MEF supports the ability for a base class / interface to define exports which are automatically inherited by implementers. This is ideal for integration with legacy frameworks which want to take advantage of MEF for discovery but do not want to require modifying existing customer code. In order to provide this capability use the System.ComponentModel.Composition.InheritedExportAttribute. For example below ILogger has an InheritedExport. Logger implements ILogger thus it automatically exports ILogger.

[InheritedExport]
public interface ILogger {
  void Log(string message);
}

public class Logger : ILogger {
  public void Log(string message);
}
<InheritedExport()>
Public Interface ILogger
    Sub Log(ByVal message As String) 
End Interface

Public Class Logger
    Implements ILogger
    Public Sub Log(ByVal message As String) Implements ILogger.Log

    End Sub

End Class

Discovering non-public Composable Parts

MEF supports discovery of public and non-public Parts. You don't need to do anything to enable this behavior. Please note that in medium/partial trust environments (including Silverlight) non-public composition will not be supported.

Last edited Aug 9, 2010 at 6:12 PM by haveriss, version 35

Comments

marcoslimagon Jul 20, 2012 at 3:16 PM 
using System.ComponentModel.Composition;
using System.ComponentModel.Composition.Hosting;
using System.Reflection;
using System;

public class Program
{
public static void Main(string[] args)
{
Program p = new Program();
p.Run();
}

public CompositionContainer container = null;

/// <summary>
/// Set the container global variable
/// </summary>
private void Compose()
{
AssemblyCatalog catalog = new AssemblyCatalog(Assembly.GetExecutingAssembly());

container = new CompositionContainer(catalog);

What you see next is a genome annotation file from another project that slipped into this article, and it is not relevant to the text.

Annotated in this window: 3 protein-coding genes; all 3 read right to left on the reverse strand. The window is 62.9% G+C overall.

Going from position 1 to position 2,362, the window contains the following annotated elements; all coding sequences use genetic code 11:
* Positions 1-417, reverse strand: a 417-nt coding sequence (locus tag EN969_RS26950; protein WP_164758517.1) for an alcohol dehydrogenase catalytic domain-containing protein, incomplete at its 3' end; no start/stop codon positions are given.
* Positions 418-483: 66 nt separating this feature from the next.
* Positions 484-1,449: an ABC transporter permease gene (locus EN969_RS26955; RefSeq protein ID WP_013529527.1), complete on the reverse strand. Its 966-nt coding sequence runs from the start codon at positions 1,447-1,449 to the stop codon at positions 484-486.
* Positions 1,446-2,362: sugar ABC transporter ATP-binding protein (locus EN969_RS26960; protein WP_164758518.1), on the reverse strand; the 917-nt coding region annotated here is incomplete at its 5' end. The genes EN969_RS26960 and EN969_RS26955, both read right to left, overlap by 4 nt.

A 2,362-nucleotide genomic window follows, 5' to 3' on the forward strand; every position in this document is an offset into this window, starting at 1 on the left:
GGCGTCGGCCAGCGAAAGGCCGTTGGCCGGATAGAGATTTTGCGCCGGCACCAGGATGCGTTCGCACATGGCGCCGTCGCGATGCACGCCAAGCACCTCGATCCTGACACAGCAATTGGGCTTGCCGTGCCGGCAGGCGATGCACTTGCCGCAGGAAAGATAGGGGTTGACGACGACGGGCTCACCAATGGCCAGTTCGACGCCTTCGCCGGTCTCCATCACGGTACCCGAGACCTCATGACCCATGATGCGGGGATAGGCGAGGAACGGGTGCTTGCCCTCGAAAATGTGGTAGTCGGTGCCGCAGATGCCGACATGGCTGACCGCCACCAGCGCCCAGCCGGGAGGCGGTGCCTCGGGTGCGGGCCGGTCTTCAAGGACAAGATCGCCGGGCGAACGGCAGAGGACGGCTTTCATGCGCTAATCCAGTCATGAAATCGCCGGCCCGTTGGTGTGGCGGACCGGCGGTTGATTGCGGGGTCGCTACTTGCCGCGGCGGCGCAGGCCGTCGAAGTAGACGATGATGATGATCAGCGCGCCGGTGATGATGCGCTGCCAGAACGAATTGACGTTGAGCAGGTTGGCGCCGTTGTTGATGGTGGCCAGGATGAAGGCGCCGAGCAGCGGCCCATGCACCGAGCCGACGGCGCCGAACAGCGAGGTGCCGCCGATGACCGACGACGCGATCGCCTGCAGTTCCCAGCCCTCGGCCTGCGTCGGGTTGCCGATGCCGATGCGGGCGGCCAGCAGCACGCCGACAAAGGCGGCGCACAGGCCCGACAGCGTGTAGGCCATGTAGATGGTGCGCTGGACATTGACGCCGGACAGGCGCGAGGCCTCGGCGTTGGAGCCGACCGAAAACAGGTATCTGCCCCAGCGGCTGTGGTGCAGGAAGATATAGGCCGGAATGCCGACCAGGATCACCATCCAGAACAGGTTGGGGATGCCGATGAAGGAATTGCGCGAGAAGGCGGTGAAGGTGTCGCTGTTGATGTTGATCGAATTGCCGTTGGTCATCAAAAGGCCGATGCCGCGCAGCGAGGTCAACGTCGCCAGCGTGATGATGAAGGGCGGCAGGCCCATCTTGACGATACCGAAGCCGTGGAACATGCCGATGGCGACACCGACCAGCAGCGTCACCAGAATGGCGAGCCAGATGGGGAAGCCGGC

}

public void Run()
{
Compose();

// Calling a method without use interfaces. More flexible and "easy to use".
// Useful for plugins
foreach (var view in container.GetExports<Func<string, bool>>("MessageSender"))
{
Console.WriteLine(view.Value("PUC-Campinas"));
}

Console.ReadKey();
}


}

public class MessageSender
{
[Export("MessageSender")]
public bool Send(string message)
{
Console.WriteLine(message);
return true;
}
}

aidesigner Jul 6, 2011 at 9:42 PM 
Does method/property exports actual create an instance of the class when the corresponding import is satisfied. If not what happens if the method utilizes a private member variable of the class. Basically it is looking like method/property exports must adhere to the rules of a static method/property.

aaronh Feb 15, 2011 at 10:01 PM 
diegum, you could always create a proxy class that exposes the MEF attributes. Your proxy would serve as the middle-man and route the calls to the code base that doesn't belong to you.

ploeh Sep 15, 2010 at 2:25 PM 
@diegum: You can go and vote for that feature here: http://mef.uservoice.com/forums/75901-general/suggestions/1056205-support-composition-without-attributes?ref=title

diegum Jun 14, 2010 at 9:54 PM 
Is there any way to declare exports and imports through configuration files instead of attributes? It would help a lot as sometimes we don't own the code in order to decorate its classes or properties. It's also good to avoid ties between our code base and MEF if tomorrow we'd like to get the same result with another technology.

ajay555 Apr 10, 2010 at 12:28 PM 
One of the comment posted in my earlier example of MEF was what if we have two implementations of the same interface and we need to decide at run time which implementation to use. I have posted another blog which gives the example of usage of ExportMetadata for handing this scenario.

http://ppsinfo.blogspot.com/2010/04/managed-extensibility-framework-mef.html

cesnek Apr 2, 2010 at 2:20 PM 
Can MEF create instance of my class (with imports) - without any others class imports my class.
Now MEF dont create my classes without other classes references.

dvanderboom Sep 22, 2009 at 7:16 PM 
How do I force a property export to require CreationPolicy.Shared? The PartCreationPolicyAttribute would be useful for this, but currently can only be applied to a class. I'd like to export the container itself, so it can be accessed from other modules.

nblumhardt Jul 7, 2009 at 4:41 PM 
Thanks Daniel, fixed now.

danielearwicker May 13, 2009 at 6:06 PM 
"The OrderProcessor imports the same delegate in its constructor." Wrong class name, wrong importing technique. Score: zero out of two!